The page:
Missouri's attorney general said Wednesday that he will look into whether Republican Gov. Eric Greitens and his staff are breaking the state's open records laws by using a secretive app that deletes messages after they're read.
Attorney General Josh Hawley, a Republican who is running for U.S. Senate against Claire McCaskill, announced the decision in a letter to the St. Louis-area Democratic state senator who requested the investigation.
The Kansas City Star reported earlier this month that Greitens and some staffers use the app Confide, which deletes messages and prevents users from taking screenshots. It's unclear whether the governor and his staff are using the app for state business, personal use or campaign work.
Greitens spokesman Parker Briden told KCUR in an emailed statement that the review "will show that we follow the law."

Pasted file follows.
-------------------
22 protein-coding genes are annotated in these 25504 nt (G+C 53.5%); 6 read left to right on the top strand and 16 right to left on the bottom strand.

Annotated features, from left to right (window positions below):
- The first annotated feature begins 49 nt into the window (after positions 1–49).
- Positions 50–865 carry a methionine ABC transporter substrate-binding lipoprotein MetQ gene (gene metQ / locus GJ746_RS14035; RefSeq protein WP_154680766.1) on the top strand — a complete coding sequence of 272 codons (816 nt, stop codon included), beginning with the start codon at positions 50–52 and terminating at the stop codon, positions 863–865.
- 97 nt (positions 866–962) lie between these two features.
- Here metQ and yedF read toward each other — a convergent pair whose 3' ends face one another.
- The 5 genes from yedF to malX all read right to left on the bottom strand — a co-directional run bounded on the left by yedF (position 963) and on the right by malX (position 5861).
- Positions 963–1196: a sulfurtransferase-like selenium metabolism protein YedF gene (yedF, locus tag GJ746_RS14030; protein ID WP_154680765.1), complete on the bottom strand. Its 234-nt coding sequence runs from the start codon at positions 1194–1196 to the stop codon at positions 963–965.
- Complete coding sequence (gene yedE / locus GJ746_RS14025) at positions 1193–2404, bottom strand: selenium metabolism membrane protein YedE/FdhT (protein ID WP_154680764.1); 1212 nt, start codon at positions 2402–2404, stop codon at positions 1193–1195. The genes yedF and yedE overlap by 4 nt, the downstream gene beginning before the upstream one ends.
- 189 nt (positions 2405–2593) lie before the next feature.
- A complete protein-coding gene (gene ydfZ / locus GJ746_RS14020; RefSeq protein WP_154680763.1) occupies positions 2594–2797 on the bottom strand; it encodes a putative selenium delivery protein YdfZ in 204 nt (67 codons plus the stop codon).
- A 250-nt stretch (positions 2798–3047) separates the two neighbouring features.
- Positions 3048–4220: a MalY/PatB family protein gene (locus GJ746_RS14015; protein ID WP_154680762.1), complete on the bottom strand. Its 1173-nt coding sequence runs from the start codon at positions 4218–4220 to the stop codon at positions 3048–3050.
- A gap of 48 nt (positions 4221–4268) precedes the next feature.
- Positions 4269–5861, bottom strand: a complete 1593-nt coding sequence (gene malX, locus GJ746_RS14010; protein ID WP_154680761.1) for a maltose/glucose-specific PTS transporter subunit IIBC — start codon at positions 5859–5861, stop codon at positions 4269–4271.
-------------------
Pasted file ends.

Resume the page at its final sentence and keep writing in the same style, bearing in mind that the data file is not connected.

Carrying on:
Briden also said in the statement that "only records relating to 'official business' must be retained" under state law, and that doesn't include "drafts, non-decisionmaking documents" and other pieces of information, adding that once a record is retained, it "may be subject to the Sunshine Law if it relates to public business."
Hawley said in his letter that Missouri residents "deserve a state government that is open, transparent and accountable.”
Greitens has been criticized by politicians on both sides of the aisle since taking office almost a year ago over everything from his handling of appointees to the state Board of Education to his creation of a nonprofit, A New Missouri, Inc., that is meant to call attention to Greitens' political priorities and doesn't have to disclose its donors.
Erica Hunzinger is the editor of Harvest Public Media and a contributor to KCUR 89.3. You can reach her on Twitter @ehunzinger